The Cardinal Newman Society hosted a webinar on February 17, 2021, for diocesan and Catholic education leaders, in which Eric Kniffen, legal counsel to the Newman Society and a former attorney for the Becket Fund and the U.S. Department of Justice, assessed early and proposed actions of the Biden administration that could affect Catholic schools. On February 15, 2021, the Newman Society hosted a similar webinar for Catholic college leaders, featuring Gregory Baylor, senior counsel and director of the Center for Religious Schools at Alliance Defending Freedom.
The following summarizes the Newman Society’s understanding of what we learned from those webinars and other sources. Educators should consult their attorneys for professional legal advice.
Executive Order 13988 on Sexual Orientation, Gender Identity
On his first day in office, Jan. 20, 2021, President Biden issued an “Executive Order on Preventing and Combating Discrimination on the Basis of Gender Identity or Sexual Orientation.” The order applies the “reasoning” of the Supreme Court’s Bostock ruling—finding that Title VII of the Civil Rights Act of 1964 includes “transgender” and homosexual within the scope of sex discrimination—to Title IX of the Education Amendments of 1972, the Fair Housing Act, and other laws concerned with sex discrimination. The Order specifically raises concerns about children being “denied access to the restroom, the locker room, or school sports” because of gender identity.
While the Order signals the Biden administration’s intention to press gender ideology under Title IX and other laws, it does not change the laws. Courts still need to work out whether the Bostock ruling’s reasoning regarding employment discrimination applies to education and other areas. The Order does not diminish existing religious exemptions in Title IX and Title VII.
Fair Housing Act
On Feb. 11, 2021, the Department of Housing and Urban Development issued a directive interpreting the Fair Housing Act to include “sexual orientation” and ‘gender identity” within the scope of sex discrimination. This may allow the Act to be construed to require allowing biological males access to women’s campus residences.
President Biden strongly supports the Equality Act, which was introduced in the House on Feb. 18, 2021 (H.R.5, 223 cosponsors). The House approved a version in the last session. The bill would:
- amend several civil rights laws including Title IX, Title VII, the Fair Housing Act, and others to include protection for “sexual orientation” and “gender identity;”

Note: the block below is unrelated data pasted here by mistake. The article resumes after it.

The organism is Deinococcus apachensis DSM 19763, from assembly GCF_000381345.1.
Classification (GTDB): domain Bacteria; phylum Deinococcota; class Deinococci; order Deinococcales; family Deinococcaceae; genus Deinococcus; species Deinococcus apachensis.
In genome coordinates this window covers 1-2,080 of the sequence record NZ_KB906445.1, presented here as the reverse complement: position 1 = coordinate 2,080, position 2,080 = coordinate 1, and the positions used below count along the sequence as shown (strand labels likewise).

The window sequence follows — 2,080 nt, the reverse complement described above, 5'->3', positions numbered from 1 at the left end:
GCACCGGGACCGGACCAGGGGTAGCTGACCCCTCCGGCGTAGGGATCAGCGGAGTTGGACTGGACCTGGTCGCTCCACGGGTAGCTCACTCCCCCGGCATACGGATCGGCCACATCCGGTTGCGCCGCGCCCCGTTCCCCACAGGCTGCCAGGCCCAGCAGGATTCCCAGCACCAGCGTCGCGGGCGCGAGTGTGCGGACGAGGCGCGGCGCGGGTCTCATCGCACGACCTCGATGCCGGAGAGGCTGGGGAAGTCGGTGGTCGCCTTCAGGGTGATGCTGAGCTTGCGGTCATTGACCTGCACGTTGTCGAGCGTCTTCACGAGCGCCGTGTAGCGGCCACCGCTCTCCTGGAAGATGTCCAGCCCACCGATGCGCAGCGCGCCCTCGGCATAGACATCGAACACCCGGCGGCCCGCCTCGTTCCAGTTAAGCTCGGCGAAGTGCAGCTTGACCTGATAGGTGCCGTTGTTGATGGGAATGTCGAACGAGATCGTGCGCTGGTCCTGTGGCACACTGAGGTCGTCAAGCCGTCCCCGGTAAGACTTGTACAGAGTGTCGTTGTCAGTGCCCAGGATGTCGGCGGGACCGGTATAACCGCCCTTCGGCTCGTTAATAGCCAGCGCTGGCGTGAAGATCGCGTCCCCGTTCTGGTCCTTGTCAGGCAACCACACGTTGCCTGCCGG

- expand the federal definition of “public accommodations” under Title II of the Civil Rights Act to include schools and colleges;
- effectively bypass the strong religious exemption in Title IX by allowing students and employees to file lawsuits against Catholic schools and colleges under Title VI, which regulates all recipients of federal funding and has no religious exemption; and
- prevent any appeal to the Religious Freedom Restoration Act (RFRA) with regard to discrimination suits based on “sexual orientation” or “gender identity.”
The Equality Act is likely to pass the House. Senate majority support is also likely. The fate of the bill may depend on whether the Senate retains the filibuster, effectively requiring 60 votes.
Do No Harm Act
Sen. Kamala Harris introduced the Do No Harm Act in the last session of the Senate (S.593, 33 cosponsors), and it was also introduced in the House (H.R.1450, 215 cosponsors). If reintroduced this session, the bill would prohibit application of the Religious Freedom Restoration Act to any provision of the Civil Rights Act or sex discrimination under the Fair Housing Act, as well as employment decisions and benefits, health plans and services, and government funds and services.
Affordable Care Act
The Biden administration may interpret the Affordable Care Act to require doctors to perform “gender reassignment” procedures and force insurers to cover such procedures. However, on Jan. 19, 2021, a federal district court in North Dakota issued an injunction preventing such a mandate for the University of Mary and others, including members of the Catholic Benefits Association.
National Labor Relations Board
Last year, the National Labor Relations Board finally agreed to abide by the Supreme Court’s 1979 ruling that prohibits the NLRB from interfering with Catholic education. In January 2020, the D.C. Circuit Appeals Court blocked NLRB oversight of Duquesne University. Nevertheless, Biden appointees are reversing NLRB policies and may reassert authority over collective bargaining.
- Strengthen Catholic identity: Firmly ground policies in Catholic teaching and explain in writing why they are necessary according to Catholic teaching. Clearly state expectations for employees and what will happen if violated. This allows a strong appeal to religious freedom.
- Nondiscrimination policies: Avoid listing “sexual orientation,” “gender identity,” or religion in protected categories. Declare your legal right to base decisions on religion.
- Employee benefits: No benefits for “gender reassignment” or same-sex unions.
- Lobby Congress: Urge Congress to protect religious education, preserve the filibuster, and oppose the dangerous Equality Act and Do No Harm Act.
Catholic Identity Standards Project: The Newman Society is working on policy standards to help Catholic schools and colleges stay firmly grounded in Catholic identity while establishing the best protection against legal threats. This work depends on the assistance of a large number of expert reviewers. If you would like to assist, please contact the Newman Society.